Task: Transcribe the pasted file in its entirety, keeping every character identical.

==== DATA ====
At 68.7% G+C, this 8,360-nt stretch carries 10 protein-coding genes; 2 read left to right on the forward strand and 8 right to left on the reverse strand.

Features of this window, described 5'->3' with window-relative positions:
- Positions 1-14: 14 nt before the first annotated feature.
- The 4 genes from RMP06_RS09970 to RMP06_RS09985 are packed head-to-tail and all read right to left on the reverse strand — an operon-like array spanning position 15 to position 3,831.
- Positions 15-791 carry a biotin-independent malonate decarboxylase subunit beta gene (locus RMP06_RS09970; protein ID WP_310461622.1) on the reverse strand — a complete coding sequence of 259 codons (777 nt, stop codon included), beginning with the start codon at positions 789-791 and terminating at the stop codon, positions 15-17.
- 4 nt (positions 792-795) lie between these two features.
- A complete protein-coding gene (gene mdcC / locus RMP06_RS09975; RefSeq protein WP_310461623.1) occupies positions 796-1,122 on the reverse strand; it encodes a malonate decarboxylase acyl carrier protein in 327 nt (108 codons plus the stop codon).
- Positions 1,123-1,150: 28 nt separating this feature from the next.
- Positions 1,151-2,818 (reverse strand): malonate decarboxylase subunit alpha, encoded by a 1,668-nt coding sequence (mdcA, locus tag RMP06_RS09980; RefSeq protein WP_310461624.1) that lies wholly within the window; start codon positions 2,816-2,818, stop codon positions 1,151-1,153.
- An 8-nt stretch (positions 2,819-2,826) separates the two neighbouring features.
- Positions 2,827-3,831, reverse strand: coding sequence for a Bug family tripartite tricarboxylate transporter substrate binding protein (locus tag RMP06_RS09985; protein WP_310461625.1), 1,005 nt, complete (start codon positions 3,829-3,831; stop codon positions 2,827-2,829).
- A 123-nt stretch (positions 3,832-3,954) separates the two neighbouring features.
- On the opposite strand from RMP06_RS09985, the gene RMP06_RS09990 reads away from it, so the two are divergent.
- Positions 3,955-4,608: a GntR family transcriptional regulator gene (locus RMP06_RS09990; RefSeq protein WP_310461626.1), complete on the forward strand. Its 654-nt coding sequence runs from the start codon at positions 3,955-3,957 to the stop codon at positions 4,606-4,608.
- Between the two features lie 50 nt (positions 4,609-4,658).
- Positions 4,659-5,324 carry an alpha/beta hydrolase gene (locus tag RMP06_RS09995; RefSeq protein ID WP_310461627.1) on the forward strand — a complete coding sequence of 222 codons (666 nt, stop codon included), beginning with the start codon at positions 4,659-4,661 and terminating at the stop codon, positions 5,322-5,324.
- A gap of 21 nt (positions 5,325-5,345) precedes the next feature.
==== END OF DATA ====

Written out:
At 68.7% G+C, this 8,360-nt stretch carries 10 protein-coding genes; 2 read left to right on the forward strand and 8 right to left on the reverse strand.

Features of this window, described 5'->3' with window-relative positions:
- Positions 1-14: 14 nt before the first annotated feature.
- The 4 genes from RMP06_RS09970 to RMP06_RS09985 are packed head-to-tail and all read right to left on the reverse strand — an operon-like array spanning position 15 to position 3,831.
- Positions 15-791 carry a biotin-independent malonate decarboxylase subunit beta gene (locus RMP06_RS09970; protein ID WP_310461622.1) on the reverse strand — a complete coding sequence of 259 codons (777 nt, stop codon included), beginning with the start codon at positions 789-791 and terminating at the stop codon, positions 15-17.
- 4 nt (positions 792-795) lie between these two features.
- A complete protein-coding gene (gene mdcC / locus RMP06_RS09975; RefSeq protein WP_310461623.1) occupies positions 796-1,122 on the reverse strand; it encodes a malonate decarboxylase acyl carrier protein in 327 nt (108 codons plus the stop codon).
- Positions 1,123-1,150: 28 nt separating this feature from the next.
- Positions 1,151-2,818 (reverse strand): malonate decarboxylase subunit alpha, encoded by a 1,668-nt coding sequence (mdcA, locus tag RMP06_RS09980; RefSeq protein WP_310461624.1) that lies wholly within the window; start codon positions 2,816-2,818, stop codon positions 1,151-1,153.
- An 8-nt stretch (positions 2,819-2,826) separates the two neighbouring features.
- Positions 2,827-3,831, reverse strand: coding sequence for a Bug family tripartite tricarboxylate transporter substrate binding protein (locus tag RMP06_RS09985; protein WP_310461625.1), 1,005 nt, complete (start codon positions 3,829-3,831; stop codon positions 2,827-2,829).
- A 123-nt stretch (positions 3,832-3,954) separates the two neighbouring features.
- On the opposite strand from RMP06_RS09985, the gene RMP06_RS09990 reads away from it, so the two are divergent.
- Positions 3,955-4,608: a GntR family transcriptional regulator gene (locus RMP06_RS09990; RefSeq protein WP_310461626.1), complete on the forward strand. Its 654-nt coding sequence runs from the start codon at positions 3,955-3,957 to the stop codon at positions 4,606-4,608.
- Between the two features lie 50 nt (positions 4,609-4,658).
- Positions 4,659-5,324 carry an alpha/beta hydrolase gene (locus tag RMP06_RS09995; RefSeq protein ID WP_310461627.1) on the forward strand — a complete coding sequence of 222 codons (666 nt, stop codon included), beginning with the start codon at positions 4,659-4,661 and terminating at the stop codon, positions 5,322-5,324.
- A gap of 21 nt (positions 5,325-5,345) precedes the next feature.